Blockchain has been the investment phenomenon of the decade. Investors are scrabbling to get in on the action and many recently established agencies are already overcommitted. Troy Norcross, a regular mentor and advisor at Innovation Warehouse, has spent the past year working the Blockchain and cryptocurrency space. He explains where Blockchain has come from, what it’s really good for, and where the industry is headed.
In layman’s terms, what actually is a Blockchain?
I always tell people to start out with an Excel spreadsheet in their head. In that sheet, you could put a lot of different kinds of data. In the case of Bitcoin, it’s transactions of so much currency from account A to account B. Those individual rows are added in groups.
A group of rows is called a ‘block’. Once a block is added, the Excel sheet is turned into a protected cell, meaning you cannot edit or change it. I now give this Excel sheet to thousands of people, which means that if I manage to crack and edit my copy of the sheet, everyone else will know something isn’t right because mine doesn’t match the others. We can all see it.
That’s where the transparency comes from?
Exactly. Now, just as some Excel sheets have macros in them, some Blockchains have ‘smart contracts’. A macro and a smart contract are nothing more than a simple piece of code that operates on the data contained within the Excel sheet or Blockchain. In the simplest terms, that’s what it is, but it helps people understand what you should and should not put onto the Blockchain.
You would never put the entire Game of Thrones video collection into an Excel sheet. That would be like trying to drop terabytes of data into a single cell. It doesn’t belong there. You would not try to put that on the Blockchain for the exact same reason. You’d put a reference to Game of Thrones on the Blockchain, but not the whole video itself. Because then thousands and thousands of people would have a copy of Game of Thrones and it would be wasted space.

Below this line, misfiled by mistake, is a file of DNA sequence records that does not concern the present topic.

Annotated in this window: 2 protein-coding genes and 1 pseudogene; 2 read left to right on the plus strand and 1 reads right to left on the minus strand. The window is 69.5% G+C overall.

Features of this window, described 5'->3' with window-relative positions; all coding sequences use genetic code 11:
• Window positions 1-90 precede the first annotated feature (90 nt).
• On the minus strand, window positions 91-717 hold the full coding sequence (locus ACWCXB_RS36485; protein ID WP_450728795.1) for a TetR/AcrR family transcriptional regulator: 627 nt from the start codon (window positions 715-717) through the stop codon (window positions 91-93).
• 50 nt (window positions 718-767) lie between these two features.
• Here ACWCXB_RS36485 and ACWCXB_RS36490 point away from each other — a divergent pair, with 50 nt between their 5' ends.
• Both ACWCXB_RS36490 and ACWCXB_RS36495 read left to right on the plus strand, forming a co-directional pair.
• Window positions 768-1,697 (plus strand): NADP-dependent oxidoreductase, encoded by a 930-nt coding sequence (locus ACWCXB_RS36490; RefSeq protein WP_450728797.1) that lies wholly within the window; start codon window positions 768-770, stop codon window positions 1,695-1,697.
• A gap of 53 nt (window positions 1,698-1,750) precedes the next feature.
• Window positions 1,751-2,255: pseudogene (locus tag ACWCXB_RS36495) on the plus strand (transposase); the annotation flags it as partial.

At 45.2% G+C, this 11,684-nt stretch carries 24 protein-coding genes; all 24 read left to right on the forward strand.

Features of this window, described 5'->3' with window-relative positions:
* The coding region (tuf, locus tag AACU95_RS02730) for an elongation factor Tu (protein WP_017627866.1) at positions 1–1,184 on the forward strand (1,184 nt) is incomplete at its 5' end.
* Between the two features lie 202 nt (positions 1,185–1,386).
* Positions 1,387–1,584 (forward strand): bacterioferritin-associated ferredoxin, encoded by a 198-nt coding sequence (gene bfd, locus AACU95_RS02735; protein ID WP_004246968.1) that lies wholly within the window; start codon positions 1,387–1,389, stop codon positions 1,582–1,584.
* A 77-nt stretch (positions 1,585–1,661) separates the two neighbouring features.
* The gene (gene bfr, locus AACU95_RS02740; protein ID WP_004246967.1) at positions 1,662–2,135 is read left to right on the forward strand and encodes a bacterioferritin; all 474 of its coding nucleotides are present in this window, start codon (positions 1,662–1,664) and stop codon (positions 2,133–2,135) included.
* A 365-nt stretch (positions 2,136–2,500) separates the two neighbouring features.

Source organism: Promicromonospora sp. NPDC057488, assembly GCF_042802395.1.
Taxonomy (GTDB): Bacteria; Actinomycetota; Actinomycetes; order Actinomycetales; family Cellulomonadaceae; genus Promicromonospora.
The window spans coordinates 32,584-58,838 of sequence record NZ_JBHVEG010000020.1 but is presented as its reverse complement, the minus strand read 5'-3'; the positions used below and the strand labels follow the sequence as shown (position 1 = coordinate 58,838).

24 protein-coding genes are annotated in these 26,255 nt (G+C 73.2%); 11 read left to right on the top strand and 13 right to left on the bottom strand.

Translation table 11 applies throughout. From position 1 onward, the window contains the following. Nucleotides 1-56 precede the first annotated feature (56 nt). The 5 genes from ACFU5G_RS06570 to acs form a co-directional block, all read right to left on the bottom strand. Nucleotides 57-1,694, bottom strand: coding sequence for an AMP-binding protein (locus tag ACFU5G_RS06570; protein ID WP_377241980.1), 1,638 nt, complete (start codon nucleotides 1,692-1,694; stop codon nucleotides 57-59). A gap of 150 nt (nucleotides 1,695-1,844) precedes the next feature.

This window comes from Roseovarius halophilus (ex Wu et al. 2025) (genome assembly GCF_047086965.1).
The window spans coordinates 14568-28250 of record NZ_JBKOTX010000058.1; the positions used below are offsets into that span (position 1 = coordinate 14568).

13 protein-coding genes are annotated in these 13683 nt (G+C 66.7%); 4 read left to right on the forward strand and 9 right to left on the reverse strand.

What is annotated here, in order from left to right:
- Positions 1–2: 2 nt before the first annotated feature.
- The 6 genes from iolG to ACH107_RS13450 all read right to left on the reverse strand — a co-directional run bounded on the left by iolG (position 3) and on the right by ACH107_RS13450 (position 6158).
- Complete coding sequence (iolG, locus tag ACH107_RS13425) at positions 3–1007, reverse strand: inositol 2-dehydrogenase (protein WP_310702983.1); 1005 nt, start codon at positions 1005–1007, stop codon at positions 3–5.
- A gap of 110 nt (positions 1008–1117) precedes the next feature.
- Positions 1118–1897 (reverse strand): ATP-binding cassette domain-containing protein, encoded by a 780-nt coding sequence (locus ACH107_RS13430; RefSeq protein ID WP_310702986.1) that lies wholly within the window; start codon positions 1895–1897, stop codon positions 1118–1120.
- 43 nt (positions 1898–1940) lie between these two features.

Similarly, I wouldn’t put trillions of individual transactions, such as ad impressions, into an Excel sheet or onto the Blockchain. It won’t scale. I would put a consolidation of the information about those trillions into a single entry and I would store that.
What else is Blockchain good for?
Blockchain is so much more than cryptocurrency. You can do voting; identity; supply chain management; provenance; fraud; insurance. There’s a company that says that supply chains can be insured more effectively if they’re on the Blockchain because the insurance company can see the full chain.
Think about a bale of organic cotton pulled out of the field: I put that on a Blockchain, then sell it to people that will turn it into ten bolts of fabric and I get some cryptocurrency in return. If the company then sells 12 bolts of organic cotton fabric, where did they get the other two bolts? Or if they only make five bolts of fabric, what happened to the other five bolts of organic cotton? Did it fall off the back of a truck? Was it wasted and end up on the floor?